Deeper

I wrote about Koen Tossijn before because I was impressed and inspired by his denim label Moos Tailored Basics. When you can’t pay his lovely raw denim, or have something better than money, you can make a trade with him. The Dutch DJ Aardvarck… [ Continue reading ]

Midlake

Early this year Midlake’s new album The Courage of Others was released. The first time I listened to it I heard a somewhat simpeler and darker sound than on its predecessor The Trials of Van Occupanter. But, as always, the album grows on you after a few listens, and although it became clear that in this album I would not find as much complexity in the structure of the songs, complexity can still be found in the density of the layers of sound, carefully shifting over each other, building up to a climax or peeling off like on onion, slowly exposing its core. [ Continue reading ]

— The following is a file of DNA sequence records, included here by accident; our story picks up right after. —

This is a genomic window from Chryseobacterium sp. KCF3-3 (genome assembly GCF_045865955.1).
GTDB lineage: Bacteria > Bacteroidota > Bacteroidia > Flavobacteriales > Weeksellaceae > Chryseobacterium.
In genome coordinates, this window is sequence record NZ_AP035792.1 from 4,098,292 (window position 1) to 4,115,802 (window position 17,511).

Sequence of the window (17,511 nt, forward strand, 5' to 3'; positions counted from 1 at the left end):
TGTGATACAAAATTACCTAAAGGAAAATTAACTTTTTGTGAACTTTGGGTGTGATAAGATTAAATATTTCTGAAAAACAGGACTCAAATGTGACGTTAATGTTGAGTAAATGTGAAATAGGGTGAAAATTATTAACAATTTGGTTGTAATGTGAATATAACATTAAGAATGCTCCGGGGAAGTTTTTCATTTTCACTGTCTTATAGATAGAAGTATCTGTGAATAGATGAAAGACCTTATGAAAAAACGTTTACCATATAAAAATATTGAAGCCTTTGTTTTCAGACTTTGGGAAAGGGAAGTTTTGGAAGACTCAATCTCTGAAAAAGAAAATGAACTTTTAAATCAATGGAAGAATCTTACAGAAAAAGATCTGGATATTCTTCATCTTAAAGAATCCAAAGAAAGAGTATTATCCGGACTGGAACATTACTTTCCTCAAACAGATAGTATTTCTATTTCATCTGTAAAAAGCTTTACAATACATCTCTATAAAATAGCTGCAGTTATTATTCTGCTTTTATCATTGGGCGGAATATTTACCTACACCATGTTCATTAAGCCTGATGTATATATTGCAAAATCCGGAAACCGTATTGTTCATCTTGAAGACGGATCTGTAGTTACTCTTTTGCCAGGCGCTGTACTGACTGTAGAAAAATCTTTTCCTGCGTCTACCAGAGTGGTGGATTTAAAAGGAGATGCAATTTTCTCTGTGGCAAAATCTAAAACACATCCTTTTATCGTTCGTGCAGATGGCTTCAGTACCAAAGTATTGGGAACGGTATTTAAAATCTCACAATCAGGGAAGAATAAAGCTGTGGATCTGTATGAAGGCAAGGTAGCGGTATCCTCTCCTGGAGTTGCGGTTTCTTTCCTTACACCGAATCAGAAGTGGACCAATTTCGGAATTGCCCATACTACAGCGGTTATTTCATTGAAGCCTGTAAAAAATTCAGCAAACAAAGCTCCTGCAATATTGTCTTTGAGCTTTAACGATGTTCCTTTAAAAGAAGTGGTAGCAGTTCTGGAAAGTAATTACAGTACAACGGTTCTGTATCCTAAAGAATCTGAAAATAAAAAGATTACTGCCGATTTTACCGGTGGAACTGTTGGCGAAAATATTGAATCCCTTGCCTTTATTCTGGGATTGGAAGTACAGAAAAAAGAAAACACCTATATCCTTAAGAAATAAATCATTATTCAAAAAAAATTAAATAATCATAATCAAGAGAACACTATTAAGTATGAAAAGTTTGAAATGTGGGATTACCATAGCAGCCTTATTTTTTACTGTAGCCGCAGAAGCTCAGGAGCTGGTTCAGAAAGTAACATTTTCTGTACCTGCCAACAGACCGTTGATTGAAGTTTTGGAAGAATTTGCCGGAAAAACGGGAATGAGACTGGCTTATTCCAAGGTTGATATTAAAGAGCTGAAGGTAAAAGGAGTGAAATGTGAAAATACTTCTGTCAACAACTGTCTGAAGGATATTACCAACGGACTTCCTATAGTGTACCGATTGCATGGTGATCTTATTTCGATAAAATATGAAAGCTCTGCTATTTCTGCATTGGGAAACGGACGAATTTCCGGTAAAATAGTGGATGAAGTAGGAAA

Efterklang

I remember the excitement of going to the record store as a young boy to buy the newest album of one of my favorite bands (most probably a piece of remarkably heavy rock music, knowing my taste at that time), and the feeling of disenchantment when I came home and discovered how my favorite group decided to try something new, to go a different direction, to make music in another style than the one I loved them for. At that time I did not understand the necessity of artistic evolution. There was no need for that much change in my world.

Fifteen years later I listen to the three studio albums Efterklang released, and I am surprised about how they changed over the course of six years, yet still they communicate the same musical idea and most of all, I hear the same passion and integrity in Magic Chairs, their newest work, as I heard in their debut album Tripper. [ Continue reading ]